I’ve always been fascinated by street photography. Like so many other photographers, I was enthralled by Henri Cartier-Bresson’s work and fascinated by the idea of openly photographing strangers in public places, capturing poignant moments in time when most people simply wouldn’t be comfortable pointing a camera. Reading this article about Garry Winogrand only served to pique my interest even more.
The problem is, I’m relatively shy, and generally uncomfortable with the idea of sticking a camera in a stranger’s face. So I never thought I would ever really give street photography a try. But, what the hell, I was in DC’s Adams Morgan bar district on a Friday night, with my camera, and if there’s ever a place with interesting subjects for this kind of thing, that was it. So, while chatting with a friend I had met up with, I fired away.
(The funny thing is, I had a conversation with a total stranger earlier today about this. He saw me shooting some random thing on my way home from work and asked for camera advice, saying he was interested in taking pictures of people – strangers in public places, actually. Just kind of an odd coincidence that I would try my hand at street photography just a few hours after having that completely random conversation.)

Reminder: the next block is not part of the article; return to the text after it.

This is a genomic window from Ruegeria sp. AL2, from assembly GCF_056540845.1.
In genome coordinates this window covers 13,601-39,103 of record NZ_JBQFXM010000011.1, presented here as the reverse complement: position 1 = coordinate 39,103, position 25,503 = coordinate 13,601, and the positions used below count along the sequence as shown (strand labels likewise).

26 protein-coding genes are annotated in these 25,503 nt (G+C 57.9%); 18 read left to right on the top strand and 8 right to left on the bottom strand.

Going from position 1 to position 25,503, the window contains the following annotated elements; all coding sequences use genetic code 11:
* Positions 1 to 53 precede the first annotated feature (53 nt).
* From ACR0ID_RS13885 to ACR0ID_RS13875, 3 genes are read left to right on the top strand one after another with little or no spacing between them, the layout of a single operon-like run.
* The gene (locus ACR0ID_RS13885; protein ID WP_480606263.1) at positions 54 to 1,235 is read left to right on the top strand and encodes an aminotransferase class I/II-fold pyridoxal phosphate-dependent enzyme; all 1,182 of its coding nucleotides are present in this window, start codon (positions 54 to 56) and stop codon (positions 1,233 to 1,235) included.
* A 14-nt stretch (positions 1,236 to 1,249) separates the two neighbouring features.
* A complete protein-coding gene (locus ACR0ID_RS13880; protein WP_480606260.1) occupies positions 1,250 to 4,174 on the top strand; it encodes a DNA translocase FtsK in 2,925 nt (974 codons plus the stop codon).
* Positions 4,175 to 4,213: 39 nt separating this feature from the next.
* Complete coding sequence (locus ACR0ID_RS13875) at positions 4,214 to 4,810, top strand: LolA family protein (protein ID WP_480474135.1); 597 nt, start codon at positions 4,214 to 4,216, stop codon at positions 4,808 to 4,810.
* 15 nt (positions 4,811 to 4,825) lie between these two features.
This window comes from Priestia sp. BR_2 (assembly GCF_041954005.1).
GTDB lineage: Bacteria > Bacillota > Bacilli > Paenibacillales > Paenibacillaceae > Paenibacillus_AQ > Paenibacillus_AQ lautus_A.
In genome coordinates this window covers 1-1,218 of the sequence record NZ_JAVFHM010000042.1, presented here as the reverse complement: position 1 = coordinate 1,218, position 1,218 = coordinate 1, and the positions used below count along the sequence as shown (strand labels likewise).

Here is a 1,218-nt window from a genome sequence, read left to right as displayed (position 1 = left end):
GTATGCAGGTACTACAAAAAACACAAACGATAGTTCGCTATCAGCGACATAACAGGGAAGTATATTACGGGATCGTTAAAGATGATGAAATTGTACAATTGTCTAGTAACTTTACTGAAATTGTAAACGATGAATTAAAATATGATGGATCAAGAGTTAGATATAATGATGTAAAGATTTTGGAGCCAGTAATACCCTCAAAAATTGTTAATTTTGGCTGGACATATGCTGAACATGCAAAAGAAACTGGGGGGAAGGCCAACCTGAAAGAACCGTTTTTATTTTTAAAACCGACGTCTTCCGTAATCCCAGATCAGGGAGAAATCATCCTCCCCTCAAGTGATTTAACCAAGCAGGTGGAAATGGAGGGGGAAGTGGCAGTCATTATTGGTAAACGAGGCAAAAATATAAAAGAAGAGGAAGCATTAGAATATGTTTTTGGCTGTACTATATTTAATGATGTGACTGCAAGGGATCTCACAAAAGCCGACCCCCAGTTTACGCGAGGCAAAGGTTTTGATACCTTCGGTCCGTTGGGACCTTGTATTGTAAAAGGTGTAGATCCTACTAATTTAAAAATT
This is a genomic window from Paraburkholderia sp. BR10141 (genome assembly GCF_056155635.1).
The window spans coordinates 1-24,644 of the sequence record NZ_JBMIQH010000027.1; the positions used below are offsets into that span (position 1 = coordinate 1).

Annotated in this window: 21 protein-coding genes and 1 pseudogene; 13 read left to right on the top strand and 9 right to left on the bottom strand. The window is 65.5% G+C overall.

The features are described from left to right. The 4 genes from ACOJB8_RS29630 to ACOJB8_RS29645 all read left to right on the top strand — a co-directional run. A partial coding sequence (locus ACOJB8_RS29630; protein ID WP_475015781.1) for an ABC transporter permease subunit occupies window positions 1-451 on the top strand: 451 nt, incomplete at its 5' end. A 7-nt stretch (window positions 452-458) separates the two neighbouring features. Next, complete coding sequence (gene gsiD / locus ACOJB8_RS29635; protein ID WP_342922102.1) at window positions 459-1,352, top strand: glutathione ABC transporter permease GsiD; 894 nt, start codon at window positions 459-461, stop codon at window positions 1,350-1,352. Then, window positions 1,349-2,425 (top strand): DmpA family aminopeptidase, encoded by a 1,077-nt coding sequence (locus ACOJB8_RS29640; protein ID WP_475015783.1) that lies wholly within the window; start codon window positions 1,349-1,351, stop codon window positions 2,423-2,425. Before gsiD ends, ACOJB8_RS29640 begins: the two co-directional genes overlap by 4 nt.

This was a pretty tough introduction, seeing as how I shot almost entirely with a 50/1.8; a wider angle lens would have made things easier. Also, the lighting was challenging to say the least, adding another thing that I needed to think about, as if cracking into a whole new kind of photography wasn’t enough. Still, for a first effort I think I had some reasonable success. Obviously I have a lot to work on if I ever try this again, not least being trying to capture actual interactions instead of single people or people just walking together. Though sometimes solitude in the midst of all these people makes for a neat composition, as in the above photo.
I was fascinated by people’s reactions to my camera. Most people never noticed me, even though I was hiding in plain view – often standing in the middle of a busy sidewalk with the camera up to my face. Of those who did notice, a few mugged for the camera, a few just looked surprised, and most looked completely uninterested. No one seemed the least bit annoyed. In that sense this was a good start. I wouldn’t say I felt comfortable by the end, but I definitely moved in that direction.
Oh, and also… it was a lot of fun. Here’s the full set of some of my better shots from the evening.